• Avatar Troublesome Frog says:

      Also, I have no idea why we have HSA, MSA, HRA and FSA options with different rules for solving roughly the same set of problems. At the very least, they should all be good for the same types of expenses. For example, OTC drugs are no problem for an HSA or FSA.

      We seem to me moving in the right direction, but the whole system is still a godawful mess.Report

      • Avatar Damon says:

        Well, on the Flexible Spending Account, what you put into it pretax, you must spend by year end or so, and you cannot use it for OTC meds. For a HSA, I believe that you can carry that with you to other employers, but the money may not be pretax.

        From my perspective the ACA has only effected me negatively, and I can only point to the OTC issue specifically, because I can’t tease out any differences between the actions of my company and the effect of the ACA very easily.Report

        • Avatar Kim says:

          The OTC was put on there because people were buying WAY too much asprin at the end of the year (and probably reselling it).

          It was an exploitable loophole.

          As far as I know, both my FSA and HSA are allowed to buy OTC, so long as they have a prescription (must prove it was doctor’s orders)Report

          • Avatar Troublesome Frog says:

            When I had a flex account a few years ago, OTC was fine, but then they closed the “aspirin loophole” (clearly something critically important that needed to be handled). One thing I don’t get is why the FSA dollars have to be use it or lose it. If you do away with that, you do away with the aspirin problem as well.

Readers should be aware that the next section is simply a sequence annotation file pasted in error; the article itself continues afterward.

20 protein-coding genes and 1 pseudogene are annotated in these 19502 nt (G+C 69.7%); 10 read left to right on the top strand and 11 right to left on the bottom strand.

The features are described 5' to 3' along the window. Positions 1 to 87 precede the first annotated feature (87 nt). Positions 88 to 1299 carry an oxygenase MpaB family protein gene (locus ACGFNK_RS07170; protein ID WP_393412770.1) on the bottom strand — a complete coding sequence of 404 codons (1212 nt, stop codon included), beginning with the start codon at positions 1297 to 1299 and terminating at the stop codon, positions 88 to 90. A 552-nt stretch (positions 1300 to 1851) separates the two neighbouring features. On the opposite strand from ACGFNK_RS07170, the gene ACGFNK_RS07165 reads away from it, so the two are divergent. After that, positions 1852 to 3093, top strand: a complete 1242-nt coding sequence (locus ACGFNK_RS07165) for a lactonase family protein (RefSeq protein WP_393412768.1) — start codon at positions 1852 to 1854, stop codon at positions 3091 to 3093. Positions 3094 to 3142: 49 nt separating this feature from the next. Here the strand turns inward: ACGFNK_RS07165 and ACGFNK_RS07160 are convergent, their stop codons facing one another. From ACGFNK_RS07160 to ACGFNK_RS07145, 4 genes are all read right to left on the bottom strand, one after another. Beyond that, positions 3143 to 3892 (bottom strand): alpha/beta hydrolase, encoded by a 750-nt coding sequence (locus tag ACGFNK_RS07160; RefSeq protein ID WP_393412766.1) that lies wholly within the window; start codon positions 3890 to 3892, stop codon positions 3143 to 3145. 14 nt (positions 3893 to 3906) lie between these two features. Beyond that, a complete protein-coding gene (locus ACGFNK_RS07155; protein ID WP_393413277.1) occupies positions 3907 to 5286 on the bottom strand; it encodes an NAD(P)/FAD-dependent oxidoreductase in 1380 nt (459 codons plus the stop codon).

HSA dollars carry over and are generally pretax. I honestly don’t understand why FSAs exist at all. Then again, allowing us to buy healthcare on a tax privileged basis is insane at the most fundamental level, so maybe I’m just trying to fix something that will never make sense.Report

          • Avatar Damon says:

            Yeah, another loophole I didn’t know about so couldn’t take advantage of….

            Frankly, I really don’t see that as a problem. Unless I was buying sudafed. Zomg the horrors!Report

            • Avatar Troublesome Frog says:

              You don’t need to go to all of the trouble to get Sudafed. Methamphetamine is easily available 24 hours a day without an ID, and can be converted in to pseudoephedrine. Win!Report

              • Avatar Glyph says:

                I’ve heard that if you are on vacation and have terrible sinus congestion due to a bad cold, and you have a friend with an Adderall prescription who will throw you one, that stuff works like gangbusters, for hours and hours. Free and clear breathing, no runny nose, the works.

                Pity about the whole “amphetamines can be pretty addictive” thing, because man, they DO work.Report

        • There’s now a $500 carryover for some FSA plans.Report

      • Avatar Michael Cain says:

        I have no idea why we have HSA, MSA, HRA and FSA options with different rules for solving roughly the same set of problems.

        At the risk of hijacking the discussion on my own post… In the US, government assistance comes with restrictions. Lots of restrictions. There is a portion of the political class whose price for passing some form of assistance is almost always to limit how much assistance, what it can be used for, and who can get it. Using the tax code to implement assistance — eg, allowing the use of pre-tax dollars — is just such a restriction, limiting the benefit to people who are generally employed.

        The larger-scale version of your question is why does the federal government buy health care for people using all of Medicare, Medicaid, CHP+, the VA, Tri-Care, and the employer share for government civilian employees? Why not just pay some portion of the bills for health care for all those people? The revenue sources are, in practice, immaterial — that’s just accounting and the computers are damned good at that. Why not use that scope for leverage on service providers? “Our clients are (roughly) 50% of your business, we pay promptly, and since we can print money we’re good for it; we insist that you give us at least the best price that you give anyone else.”Report